The Nation



A big time for small screens

Digital devices have revolutionised more than just our viewing habits in the past few years

These days, does "watching TV" have the same meaning it did a decade or even a few years ago? Does it still describe an audience sitting passively in front of their sets? People are still "watching TV", but there has been a technological revolution in how and where we do so. This year could be dubbed the Year of Small Screens, when a trend that started a few years ago swelled thanks to greater Internet access, affordable digital devices, the ready availability of apps, and rapidly changing lifestyles.

As so often, it was teenagers who pioneered the trend, watching foreign TV series, music videos and reality shows on YouTube. But it quickly spread among adults, who are now using laptops and tablets to catch up with their favourite soap operas. The common sight of vendors glued to shows on their tablets and smartphones underlines this paradigm shift in viewing. "Watching TV" is no longer an activity confined to your living room.

The abundance of mobile TV apps has accelerated this mass addiction to small screens. Among the pioneers were the apps provided by local and international media outlets. Headline-making news like the Arab Spring uprising, super-typhoon Haiyan in the Philippines and Thailand's anti-government protests is being delivered on the go to the army of small-screen viewers. On the entertainment side, 2013 saw remarkable success for "Hormones the Series", which attracted a huge YouTube following for each modestly priced episode. Likewise, football fans watched live English Premier League matches on their smartphones by subscribing to AIS's app.

The growing shift to small screens will certainly have a big impact in years to come. This lifestyle "revolution" is forcing a business rethink by everyone from device makers to content providers and advertisers. Manufacturers will have to improve products to accommodate new customer needs. Programme producers must take into account that fewer viewers group together in front of TV sets, spending more time instead on their own with a small screen. Content providers must adapt to a changing audience and its new behaviour. This also necessitates a fundamental change in how we measure ratings, on which the advertising industry depends. Content providers for the digital TV channels due to launch next year will have to keep pace with the small-screen phenomenon, while their arrivals will certainly intensify competition in the TV industry.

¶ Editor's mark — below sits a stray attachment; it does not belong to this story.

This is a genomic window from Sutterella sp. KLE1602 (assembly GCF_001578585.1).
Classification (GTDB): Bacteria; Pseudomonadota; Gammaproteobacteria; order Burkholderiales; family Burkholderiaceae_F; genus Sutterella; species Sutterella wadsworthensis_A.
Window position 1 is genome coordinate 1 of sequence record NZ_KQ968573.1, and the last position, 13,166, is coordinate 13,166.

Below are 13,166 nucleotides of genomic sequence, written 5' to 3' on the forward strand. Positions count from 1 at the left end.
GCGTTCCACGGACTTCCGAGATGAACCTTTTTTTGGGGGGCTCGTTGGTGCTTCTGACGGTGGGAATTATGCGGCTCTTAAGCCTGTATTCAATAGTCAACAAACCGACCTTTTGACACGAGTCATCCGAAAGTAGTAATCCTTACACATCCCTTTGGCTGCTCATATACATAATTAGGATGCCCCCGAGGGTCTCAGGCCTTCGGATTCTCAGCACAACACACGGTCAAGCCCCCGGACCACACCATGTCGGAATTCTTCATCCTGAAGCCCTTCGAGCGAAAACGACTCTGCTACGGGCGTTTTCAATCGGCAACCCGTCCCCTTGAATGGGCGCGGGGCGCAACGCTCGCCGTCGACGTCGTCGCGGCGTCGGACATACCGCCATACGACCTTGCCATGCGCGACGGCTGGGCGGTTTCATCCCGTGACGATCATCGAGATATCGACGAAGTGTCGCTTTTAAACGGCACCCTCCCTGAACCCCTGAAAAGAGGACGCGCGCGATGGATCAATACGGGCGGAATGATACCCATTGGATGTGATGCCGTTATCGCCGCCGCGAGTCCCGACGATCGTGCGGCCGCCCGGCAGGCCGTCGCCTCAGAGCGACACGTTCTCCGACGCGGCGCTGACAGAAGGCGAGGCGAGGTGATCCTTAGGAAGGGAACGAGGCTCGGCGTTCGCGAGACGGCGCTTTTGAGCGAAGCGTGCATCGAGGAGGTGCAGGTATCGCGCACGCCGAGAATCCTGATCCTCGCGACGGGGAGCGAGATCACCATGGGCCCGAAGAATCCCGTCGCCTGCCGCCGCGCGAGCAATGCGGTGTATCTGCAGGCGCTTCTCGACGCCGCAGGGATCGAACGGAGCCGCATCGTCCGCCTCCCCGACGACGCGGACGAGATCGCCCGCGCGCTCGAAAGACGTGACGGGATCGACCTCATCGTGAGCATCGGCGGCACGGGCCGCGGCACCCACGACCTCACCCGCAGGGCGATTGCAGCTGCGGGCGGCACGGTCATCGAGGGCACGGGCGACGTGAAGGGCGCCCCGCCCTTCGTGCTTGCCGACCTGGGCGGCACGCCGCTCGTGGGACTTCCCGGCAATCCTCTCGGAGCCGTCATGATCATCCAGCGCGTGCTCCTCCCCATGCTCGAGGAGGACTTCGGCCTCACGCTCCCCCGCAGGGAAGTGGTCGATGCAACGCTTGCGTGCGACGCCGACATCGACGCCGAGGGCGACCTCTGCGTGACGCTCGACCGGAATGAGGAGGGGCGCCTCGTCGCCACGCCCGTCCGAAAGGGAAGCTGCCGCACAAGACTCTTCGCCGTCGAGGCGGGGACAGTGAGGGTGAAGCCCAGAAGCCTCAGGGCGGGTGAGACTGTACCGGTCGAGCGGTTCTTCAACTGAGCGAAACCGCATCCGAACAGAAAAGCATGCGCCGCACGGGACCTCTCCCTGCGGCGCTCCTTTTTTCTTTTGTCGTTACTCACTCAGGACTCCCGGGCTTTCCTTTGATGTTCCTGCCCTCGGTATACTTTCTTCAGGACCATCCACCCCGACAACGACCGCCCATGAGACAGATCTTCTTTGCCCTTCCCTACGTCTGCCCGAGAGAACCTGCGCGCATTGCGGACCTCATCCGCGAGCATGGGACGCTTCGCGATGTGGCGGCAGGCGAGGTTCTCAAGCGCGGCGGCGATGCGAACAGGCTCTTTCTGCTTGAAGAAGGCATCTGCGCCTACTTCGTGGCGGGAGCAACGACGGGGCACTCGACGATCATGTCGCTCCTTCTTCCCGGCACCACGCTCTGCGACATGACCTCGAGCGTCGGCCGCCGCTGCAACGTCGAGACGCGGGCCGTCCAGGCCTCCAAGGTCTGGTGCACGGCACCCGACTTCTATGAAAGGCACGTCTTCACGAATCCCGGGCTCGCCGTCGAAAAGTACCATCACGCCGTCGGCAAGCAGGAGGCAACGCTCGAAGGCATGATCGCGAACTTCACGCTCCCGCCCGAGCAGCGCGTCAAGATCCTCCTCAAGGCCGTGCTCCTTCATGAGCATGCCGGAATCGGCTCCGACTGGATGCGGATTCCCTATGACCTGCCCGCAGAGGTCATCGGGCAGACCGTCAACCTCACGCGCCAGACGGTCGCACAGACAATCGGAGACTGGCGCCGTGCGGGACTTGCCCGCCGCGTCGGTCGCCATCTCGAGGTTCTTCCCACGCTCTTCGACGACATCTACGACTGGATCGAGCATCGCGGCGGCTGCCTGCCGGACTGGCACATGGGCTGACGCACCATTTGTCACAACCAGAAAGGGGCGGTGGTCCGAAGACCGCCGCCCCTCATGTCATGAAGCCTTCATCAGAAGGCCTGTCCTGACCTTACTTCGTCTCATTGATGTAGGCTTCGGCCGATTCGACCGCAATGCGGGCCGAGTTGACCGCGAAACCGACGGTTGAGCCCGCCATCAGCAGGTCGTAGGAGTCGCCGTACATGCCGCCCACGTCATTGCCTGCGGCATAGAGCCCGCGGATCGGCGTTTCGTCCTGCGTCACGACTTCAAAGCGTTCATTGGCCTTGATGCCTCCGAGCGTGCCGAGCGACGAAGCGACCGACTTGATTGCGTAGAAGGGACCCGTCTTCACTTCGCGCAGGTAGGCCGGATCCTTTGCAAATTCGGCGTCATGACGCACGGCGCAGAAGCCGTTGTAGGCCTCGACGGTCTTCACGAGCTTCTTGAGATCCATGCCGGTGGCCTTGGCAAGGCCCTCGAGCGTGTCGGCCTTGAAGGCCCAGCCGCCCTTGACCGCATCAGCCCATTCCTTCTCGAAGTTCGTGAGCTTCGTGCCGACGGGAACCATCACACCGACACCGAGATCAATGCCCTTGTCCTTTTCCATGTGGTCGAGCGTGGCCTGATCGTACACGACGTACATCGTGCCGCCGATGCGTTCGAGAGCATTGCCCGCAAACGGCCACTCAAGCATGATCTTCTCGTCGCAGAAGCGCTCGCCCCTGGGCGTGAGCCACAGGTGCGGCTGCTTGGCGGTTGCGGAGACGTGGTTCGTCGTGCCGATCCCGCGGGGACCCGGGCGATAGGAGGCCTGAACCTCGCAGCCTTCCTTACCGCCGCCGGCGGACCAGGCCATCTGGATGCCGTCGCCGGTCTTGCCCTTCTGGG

Business will have also take note of the increasing influence of digital "word of mouth" in viewing habits. Ericsson research found that 28 per cent of 100,000 respondents in 40 countries watched video clips recommended by their friends several times a week. This trend is creating an impact on wider social issues. Students can now "carry schools" around with them. When you can get a history lesson just by tapping your phone, the potential for knowledge expands exponentially. The arrival of the small screen also empowers the elderly, the sick and those whose lifestyles don't chime with fixed TV schedules.

The rapid technological advance has freed people to do and learn things at their own pace. Now we are the ones who control our viewing lives, dictating what we watch and when.

When humans are empowered by such tools, creativity always follows. Expect an explosion of ingenuity in 2014.

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